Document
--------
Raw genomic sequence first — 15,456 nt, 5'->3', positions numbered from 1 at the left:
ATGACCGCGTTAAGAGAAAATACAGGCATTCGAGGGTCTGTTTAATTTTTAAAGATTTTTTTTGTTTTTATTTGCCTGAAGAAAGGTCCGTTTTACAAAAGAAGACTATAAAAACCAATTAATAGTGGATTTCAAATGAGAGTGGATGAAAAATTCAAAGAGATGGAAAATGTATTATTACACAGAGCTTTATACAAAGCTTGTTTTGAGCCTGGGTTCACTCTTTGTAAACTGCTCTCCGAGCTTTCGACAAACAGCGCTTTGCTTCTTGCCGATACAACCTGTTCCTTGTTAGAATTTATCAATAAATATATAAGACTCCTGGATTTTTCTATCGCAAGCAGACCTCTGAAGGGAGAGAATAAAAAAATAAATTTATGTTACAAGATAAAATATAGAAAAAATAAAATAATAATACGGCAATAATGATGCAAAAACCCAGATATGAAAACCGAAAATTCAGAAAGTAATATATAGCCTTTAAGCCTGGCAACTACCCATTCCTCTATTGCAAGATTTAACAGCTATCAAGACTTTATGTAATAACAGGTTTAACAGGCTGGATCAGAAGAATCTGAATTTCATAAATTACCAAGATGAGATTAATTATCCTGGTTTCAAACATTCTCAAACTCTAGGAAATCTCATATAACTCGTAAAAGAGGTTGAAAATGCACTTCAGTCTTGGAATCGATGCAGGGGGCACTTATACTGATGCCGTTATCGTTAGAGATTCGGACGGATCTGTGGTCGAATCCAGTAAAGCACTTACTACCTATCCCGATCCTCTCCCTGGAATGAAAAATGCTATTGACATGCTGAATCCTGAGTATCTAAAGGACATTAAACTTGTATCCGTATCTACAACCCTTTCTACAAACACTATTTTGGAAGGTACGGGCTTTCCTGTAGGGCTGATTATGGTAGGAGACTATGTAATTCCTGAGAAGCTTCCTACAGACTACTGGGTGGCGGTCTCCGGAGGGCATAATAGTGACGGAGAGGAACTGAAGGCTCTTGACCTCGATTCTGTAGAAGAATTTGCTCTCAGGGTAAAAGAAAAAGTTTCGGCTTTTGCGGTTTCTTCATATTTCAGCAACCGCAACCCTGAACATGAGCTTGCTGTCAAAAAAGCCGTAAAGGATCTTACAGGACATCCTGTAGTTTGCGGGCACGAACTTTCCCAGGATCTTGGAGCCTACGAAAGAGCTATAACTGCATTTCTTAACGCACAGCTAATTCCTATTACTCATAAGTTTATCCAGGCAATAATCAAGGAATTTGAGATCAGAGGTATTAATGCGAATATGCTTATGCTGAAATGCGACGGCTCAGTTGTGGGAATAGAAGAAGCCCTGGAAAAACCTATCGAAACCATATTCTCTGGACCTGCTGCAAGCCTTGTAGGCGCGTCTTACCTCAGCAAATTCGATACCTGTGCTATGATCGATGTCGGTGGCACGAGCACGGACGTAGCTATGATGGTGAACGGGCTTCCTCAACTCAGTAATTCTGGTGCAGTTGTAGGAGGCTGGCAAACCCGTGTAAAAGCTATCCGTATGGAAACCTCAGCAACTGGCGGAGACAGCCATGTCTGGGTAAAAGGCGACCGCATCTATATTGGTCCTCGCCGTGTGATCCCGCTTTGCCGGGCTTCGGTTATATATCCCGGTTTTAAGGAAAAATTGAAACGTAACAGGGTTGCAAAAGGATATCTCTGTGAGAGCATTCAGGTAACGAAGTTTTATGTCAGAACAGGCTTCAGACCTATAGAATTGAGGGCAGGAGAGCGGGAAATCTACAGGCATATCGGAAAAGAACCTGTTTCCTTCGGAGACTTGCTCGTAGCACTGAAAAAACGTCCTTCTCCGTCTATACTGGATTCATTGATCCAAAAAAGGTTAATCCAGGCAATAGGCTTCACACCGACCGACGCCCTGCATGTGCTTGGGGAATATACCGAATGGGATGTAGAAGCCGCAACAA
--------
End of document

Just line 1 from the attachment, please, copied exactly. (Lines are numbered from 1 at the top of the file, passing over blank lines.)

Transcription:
Raw genomic sequence first — 15,456 nt, 5'->3', positions numbered from 1 at the left: